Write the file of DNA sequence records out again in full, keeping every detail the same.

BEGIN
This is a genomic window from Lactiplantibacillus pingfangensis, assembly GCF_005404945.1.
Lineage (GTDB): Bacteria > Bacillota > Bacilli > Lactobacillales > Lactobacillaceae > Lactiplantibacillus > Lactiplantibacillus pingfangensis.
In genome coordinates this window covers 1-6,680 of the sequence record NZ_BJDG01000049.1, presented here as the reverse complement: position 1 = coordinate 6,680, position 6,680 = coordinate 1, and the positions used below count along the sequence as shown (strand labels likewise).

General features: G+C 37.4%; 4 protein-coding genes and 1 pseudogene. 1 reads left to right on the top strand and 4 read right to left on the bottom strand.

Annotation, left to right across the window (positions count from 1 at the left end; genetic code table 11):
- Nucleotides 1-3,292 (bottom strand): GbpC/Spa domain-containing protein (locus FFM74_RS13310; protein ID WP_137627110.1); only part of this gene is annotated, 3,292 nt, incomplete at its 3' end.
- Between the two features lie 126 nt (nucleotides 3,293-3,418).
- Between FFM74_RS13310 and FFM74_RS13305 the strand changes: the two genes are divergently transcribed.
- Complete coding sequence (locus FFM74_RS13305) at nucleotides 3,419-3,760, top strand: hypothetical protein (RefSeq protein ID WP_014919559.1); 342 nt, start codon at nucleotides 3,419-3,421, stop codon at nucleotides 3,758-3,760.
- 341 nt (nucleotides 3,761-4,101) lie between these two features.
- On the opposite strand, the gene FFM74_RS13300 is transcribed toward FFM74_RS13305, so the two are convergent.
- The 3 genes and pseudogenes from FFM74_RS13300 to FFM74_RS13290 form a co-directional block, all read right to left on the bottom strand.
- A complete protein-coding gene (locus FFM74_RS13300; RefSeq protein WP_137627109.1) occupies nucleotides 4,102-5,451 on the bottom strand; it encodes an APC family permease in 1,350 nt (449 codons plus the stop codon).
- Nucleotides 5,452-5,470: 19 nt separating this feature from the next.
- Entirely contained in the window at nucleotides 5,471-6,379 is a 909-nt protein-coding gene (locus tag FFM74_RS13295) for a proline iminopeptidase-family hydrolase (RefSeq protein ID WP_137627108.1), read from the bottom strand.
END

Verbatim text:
This is a genomic window from Lactiplantibacillus pingfangensis, assembly GCF_005404945.1.
Lineage (GTDB): Bacteria > Bacillota > Bacilli > Lactobacillales > Lactobacillaceae > Lactiplantibacillus > Lactiplantibacillus pingfangensis.
In genome coordinates this window covers 1-6,680 of the sequence record NZ_BJDG01000049.1, presented here as the reverse complement: position 1 = coordinate 6,680, position 6,680 = coordinate 1, and the positions used below count along the sequence as shown (strand labels likewise).

General features: G+C 37.4%; 4 protein-coding genes and 1 pseudogene. 1 reads left to right on the top strand and 4 read right to left on the bottom strand.

Annotation, left to right across the window (positions count from 1 at the left end; genetic code table 11):
- Nucleotides 1-3,292 (bottom strand): GbpC/Spa domain-containing protein (locus FFM74_RS13310; protein ID WP_137627110.1); only part of this gene is annotated, 3,292 nt, incomplete at its 3' end.
- Between the two features lie 126 nt (nucleotides 3,293-3,418).
- Between FFM74_RS13310 and FFM74_RS13305 the strand changes: the two genes are divergently transcribed.
- Complete coding sequence (locus FFM74_RS13305) at nucleotides 3,419-3,760, top strand: hypothetical protein (RefSeq protein ID WP_014919559.1); 342 nt, start codon at nucleotides 3,419-3,421, stop codon at nucleotides 3,758-3,760.
- 341 nt (nucleotides 3,761-4,101) lie between these two features.
- On the opposite strand, the gene FFM74_RS13300 is transcribed toward FFM74_RS13305, so the two are convergent.
- The 3 genes and pseudogenes from FFM74_RS13300 to FFM74_RS13290 form a co-directional block, all read right to left on the bottom strand.
- A complete protein-coding gene (locus FFM74_RS13300; RefSeq protein WP_137627109.1) occupies nucleotides 4,102-5,451 on the bottom strand; it encodes an APC family permease in 1,350 nt (449 codons plus the stop codon).
- Nucleotides 5,452-5,470: 19 nt separating this feature from the next.
- Entirely contained in the window at nucleotides 5,471-6,379 is a 909-nt protein-coding gene (locus tag FFM74_RS13295) for a proline iminopeptidase-family hydrolase (RefSeq protein ID WP_137627108.1), read from the bottom strand.